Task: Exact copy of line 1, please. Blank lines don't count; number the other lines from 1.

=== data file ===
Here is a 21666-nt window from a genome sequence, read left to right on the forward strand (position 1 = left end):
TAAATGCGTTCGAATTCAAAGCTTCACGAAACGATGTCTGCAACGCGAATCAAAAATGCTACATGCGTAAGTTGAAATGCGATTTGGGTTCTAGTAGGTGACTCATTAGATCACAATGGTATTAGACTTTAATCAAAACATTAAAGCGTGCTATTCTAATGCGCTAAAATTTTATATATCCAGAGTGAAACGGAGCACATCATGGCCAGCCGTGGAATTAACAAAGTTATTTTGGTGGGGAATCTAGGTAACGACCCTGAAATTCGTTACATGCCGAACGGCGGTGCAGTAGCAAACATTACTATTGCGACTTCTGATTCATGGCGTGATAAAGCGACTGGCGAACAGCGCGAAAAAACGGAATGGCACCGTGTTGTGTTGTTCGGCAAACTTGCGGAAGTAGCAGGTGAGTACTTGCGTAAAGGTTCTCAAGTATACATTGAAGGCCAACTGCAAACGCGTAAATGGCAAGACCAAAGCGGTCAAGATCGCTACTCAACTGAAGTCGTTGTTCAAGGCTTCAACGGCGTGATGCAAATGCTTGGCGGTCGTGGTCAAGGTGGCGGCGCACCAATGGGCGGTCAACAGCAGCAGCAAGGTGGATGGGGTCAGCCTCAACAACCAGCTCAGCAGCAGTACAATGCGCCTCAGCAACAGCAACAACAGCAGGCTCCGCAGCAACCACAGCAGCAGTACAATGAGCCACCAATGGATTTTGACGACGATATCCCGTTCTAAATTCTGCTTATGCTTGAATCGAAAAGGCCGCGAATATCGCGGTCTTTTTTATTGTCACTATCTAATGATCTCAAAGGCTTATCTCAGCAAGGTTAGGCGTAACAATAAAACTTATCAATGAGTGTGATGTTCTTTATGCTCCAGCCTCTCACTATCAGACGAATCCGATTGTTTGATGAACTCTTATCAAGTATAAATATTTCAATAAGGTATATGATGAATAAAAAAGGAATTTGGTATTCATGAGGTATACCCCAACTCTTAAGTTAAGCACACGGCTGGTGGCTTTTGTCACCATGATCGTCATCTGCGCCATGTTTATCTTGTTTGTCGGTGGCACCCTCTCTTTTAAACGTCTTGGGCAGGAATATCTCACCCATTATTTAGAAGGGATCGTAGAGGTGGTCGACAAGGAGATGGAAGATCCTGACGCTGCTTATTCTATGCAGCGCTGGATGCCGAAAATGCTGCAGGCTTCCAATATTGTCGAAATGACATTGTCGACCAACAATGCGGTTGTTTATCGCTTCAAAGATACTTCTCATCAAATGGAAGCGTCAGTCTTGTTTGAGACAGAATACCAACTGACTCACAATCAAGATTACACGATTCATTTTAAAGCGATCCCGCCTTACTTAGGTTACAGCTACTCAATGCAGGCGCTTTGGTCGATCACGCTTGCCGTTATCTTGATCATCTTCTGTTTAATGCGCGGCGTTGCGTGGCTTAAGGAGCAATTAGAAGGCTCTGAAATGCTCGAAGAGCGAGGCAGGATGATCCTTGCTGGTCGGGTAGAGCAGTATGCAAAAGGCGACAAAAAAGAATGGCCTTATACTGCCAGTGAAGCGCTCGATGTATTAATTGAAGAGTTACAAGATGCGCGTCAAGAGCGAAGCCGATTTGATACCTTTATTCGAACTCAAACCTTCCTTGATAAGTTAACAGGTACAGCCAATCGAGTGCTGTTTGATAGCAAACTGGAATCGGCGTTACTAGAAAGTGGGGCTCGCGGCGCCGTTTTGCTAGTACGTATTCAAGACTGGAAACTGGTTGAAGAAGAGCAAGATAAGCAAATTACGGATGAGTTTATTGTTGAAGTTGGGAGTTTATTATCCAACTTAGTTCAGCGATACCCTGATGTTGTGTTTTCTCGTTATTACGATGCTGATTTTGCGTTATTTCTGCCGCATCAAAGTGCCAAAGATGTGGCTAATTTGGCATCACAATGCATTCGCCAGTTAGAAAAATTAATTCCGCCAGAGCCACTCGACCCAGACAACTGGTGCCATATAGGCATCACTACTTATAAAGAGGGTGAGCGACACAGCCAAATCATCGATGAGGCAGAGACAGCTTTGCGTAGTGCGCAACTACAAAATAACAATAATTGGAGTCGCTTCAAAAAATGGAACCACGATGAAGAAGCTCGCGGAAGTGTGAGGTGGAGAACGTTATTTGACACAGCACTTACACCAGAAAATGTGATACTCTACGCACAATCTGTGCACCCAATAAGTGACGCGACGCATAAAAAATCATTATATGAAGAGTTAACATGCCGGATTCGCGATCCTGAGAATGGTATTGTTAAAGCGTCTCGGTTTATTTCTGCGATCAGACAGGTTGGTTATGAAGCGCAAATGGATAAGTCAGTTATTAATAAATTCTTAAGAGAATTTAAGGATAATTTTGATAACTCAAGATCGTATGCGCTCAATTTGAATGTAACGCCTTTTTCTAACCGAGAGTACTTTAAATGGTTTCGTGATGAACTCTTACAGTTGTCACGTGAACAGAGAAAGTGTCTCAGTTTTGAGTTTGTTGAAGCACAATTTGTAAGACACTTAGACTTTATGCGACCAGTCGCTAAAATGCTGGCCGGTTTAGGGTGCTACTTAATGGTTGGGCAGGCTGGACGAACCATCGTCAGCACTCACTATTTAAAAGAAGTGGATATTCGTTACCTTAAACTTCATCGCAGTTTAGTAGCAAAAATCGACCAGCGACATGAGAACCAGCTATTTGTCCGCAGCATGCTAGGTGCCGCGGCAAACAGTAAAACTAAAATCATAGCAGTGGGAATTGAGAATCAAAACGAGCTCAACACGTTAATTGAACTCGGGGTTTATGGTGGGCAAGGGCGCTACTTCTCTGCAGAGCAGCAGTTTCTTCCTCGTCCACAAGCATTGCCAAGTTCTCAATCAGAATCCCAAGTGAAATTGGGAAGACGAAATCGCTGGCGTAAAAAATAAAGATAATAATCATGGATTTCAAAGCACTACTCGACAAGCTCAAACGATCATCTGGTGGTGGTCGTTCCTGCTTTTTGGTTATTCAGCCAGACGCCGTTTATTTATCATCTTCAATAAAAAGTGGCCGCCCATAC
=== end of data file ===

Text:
Here is a 21666-nt window from a genome sequence, read left to right on the forward strand (position 1 = left end):